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Shawn Marion hasn't been a star for a while now, but the Dallas Mavericks combo forward has remained an excellent role player since leaving behind the run-and-gun offense of the Phoenix Suns in a midseason trade during the 2007-08 campaign.
A four-time All-Star with the Suns, Marion made stops in Miami and Toronto before landing in Dallas, where he played a critical part in the Mavs' championship run two years ago.
Marion's game has always been based on his superior athleticism. He's a remarkably quick jumper whose lift, combined with a wholly unorthodox offensive game, have made him an effective offensive player. On defense, Marion's length and versatility have made him a massive annoyance for opponents.
But after a renaissance year in 2010-11 that saw Marion post the best numbers and highest efficiency since his days in Phoenix, the Matrix regressed last season. His scoring averaged dipped to 10.6 points per game, the lowest average since his rookie year, and he was far less efficient from the field.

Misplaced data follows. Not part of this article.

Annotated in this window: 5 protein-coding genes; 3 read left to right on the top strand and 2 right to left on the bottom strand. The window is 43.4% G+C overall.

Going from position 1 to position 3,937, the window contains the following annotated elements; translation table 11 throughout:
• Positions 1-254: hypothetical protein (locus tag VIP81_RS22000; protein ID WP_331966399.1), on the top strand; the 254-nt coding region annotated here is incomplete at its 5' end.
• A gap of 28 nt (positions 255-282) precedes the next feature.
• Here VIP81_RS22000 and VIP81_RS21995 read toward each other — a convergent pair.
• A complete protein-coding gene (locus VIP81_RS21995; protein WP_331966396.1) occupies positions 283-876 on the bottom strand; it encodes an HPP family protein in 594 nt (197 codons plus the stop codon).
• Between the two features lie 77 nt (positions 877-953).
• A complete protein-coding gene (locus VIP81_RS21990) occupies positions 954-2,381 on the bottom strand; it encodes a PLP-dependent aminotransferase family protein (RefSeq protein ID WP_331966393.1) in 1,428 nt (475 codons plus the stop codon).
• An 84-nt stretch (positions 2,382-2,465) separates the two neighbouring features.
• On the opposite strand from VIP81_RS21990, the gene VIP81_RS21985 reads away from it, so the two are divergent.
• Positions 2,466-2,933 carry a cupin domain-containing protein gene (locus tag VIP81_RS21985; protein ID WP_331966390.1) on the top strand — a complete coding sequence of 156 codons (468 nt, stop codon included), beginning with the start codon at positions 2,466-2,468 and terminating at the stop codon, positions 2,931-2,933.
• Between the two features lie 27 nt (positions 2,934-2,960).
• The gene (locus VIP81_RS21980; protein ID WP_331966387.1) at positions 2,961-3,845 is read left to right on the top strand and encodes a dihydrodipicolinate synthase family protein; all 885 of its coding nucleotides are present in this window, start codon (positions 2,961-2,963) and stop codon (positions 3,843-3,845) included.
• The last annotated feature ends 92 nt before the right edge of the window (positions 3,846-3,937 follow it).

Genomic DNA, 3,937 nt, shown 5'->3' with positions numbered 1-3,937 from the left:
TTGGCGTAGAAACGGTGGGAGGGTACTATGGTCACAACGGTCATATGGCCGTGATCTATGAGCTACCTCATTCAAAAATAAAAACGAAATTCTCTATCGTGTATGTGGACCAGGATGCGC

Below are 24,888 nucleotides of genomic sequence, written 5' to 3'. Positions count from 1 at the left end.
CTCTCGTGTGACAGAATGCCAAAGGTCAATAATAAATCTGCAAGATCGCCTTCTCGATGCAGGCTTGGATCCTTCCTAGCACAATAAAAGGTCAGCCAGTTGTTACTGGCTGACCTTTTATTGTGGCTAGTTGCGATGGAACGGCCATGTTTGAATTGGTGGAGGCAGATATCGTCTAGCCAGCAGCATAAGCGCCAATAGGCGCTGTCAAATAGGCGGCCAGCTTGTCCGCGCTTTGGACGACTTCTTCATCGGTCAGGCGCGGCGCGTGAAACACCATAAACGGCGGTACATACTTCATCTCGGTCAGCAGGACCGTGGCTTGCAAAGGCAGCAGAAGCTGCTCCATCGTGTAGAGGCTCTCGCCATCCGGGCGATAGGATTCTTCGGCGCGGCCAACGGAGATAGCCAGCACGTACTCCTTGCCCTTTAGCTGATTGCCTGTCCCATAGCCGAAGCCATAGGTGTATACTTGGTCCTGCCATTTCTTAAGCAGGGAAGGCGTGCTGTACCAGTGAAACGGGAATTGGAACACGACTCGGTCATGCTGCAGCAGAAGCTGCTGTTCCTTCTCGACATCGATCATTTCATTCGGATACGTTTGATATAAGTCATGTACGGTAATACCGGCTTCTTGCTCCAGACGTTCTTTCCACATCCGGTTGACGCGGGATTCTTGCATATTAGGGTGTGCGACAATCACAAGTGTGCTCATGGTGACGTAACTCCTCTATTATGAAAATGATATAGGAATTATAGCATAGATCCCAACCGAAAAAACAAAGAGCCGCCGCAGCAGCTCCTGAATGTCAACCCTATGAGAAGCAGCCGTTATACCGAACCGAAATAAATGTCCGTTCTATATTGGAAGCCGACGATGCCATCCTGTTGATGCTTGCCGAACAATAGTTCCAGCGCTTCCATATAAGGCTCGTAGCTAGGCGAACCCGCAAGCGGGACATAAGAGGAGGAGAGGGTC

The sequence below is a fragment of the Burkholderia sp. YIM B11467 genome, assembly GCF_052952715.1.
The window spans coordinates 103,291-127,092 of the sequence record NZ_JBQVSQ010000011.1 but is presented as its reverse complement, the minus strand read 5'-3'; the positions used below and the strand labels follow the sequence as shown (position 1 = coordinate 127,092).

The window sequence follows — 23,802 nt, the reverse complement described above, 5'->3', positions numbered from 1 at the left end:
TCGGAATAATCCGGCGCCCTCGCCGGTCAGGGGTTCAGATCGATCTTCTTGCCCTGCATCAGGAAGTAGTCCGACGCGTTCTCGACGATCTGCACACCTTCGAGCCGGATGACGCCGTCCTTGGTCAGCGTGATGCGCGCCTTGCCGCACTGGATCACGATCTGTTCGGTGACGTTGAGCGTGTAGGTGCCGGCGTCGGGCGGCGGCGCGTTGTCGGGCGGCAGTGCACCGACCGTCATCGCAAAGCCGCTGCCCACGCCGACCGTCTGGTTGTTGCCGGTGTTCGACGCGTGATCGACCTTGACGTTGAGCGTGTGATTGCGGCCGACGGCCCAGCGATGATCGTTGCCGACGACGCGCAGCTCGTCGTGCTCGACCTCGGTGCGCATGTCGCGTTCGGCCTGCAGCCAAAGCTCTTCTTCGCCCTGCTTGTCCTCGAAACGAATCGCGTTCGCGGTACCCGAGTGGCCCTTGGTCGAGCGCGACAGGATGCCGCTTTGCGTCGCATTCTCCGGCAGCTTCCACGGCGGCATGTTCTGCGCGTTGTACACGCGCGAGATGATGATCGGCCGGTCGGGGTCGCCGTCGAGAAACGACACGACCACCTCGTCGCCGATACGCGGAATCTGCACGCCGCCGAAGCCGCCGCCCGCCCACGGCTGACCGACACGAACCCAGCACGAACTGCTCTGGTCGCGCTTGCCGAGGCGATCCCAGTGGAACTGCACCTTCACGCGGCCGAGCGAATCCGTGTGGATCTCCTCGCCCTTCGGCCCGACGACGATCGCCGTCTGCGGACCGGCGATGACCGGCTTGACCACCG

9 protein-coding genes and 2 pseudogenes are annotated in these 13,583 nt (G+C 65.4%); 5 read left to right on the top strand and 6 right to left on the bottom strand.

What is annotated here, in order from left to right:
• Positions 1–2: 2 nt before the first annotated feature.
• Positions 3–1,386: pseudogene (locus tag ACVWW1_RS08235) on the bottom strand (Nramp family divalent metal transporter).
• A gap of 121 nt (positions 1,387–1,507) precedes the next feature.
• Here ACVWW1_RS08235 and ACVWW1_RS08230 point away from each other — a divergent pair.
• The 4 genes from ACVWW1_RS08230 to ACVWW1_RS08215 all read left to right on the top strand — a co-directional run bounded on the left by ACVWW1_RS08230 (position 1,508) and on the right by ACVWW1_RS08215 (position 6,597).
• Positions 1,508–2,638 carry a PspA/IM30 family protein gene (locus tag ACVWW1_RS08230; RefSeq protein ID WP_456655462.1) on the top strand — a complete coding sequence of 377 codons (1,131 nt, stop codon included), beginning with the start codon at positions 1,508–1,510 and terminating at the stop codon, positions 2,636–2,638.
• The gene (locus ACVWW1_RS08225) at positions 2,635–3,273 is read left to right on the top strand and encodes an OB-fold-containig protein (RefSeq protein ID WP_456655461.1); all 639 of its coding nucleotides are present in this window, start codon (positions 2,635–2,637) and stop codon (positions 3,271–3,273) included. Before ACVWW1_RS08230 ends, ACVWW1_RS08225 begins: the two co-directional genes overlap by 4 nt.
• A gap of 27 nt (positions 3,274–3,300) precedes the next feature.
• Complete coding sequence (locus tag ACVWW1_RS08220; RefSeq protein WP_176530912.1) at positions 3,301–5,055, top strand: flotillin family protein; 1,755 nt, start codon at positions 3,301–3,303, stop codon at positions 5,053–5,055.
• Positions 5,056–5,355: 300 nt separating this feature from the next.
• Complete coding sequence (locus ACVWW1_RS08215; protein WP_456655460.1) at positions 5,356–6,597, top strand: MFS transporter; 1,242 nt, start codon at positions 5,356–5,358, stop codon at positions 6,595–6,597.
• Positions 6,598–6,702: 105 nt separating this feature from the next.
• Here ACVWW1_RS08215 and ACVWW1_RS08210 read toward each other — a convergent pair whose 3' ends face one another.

Marion's decline could be attributed to a championship hangover, but there's just too many examples of players like Marion—who desperately need their athleticism to get by—struggling to survive after their gifts start to dissipate.
The Mavericks struck out twice after taking big swings at Deron Williams and Dwight Howard this past offseason. But they rummaged through the scrap heap and came up with an interesting, but possibly very good, collection of talent to put around the ageless Dirk Nowitzki.
The Mavs need Marion this year more than ever.
Marion will be counted on to defend and rebound as he always has, but may also be forced to shoulder a larger scoring load without Jason Terry around this year.
If Marion's struggles last season were attributable to letting his foot off the gas after winning a title, and possibly the lockout-shortened training camp, he should be able to get in shape and showcase his unique combination of athletic talents for one more season.
But after this year, during which Marion will turn 35, betting on the 13-year veteran to keep things going is highly questionable. And if Marion needs a reminder of what happens to stud athletes after they lose their bounce, he can look down the bench at teammate Vince Carter, whose career fell off a cliff after his hops left him.
Marion's star has been fading for a few seasons, but it'll shine for one more year before age and declining athleticism snuff it out for good.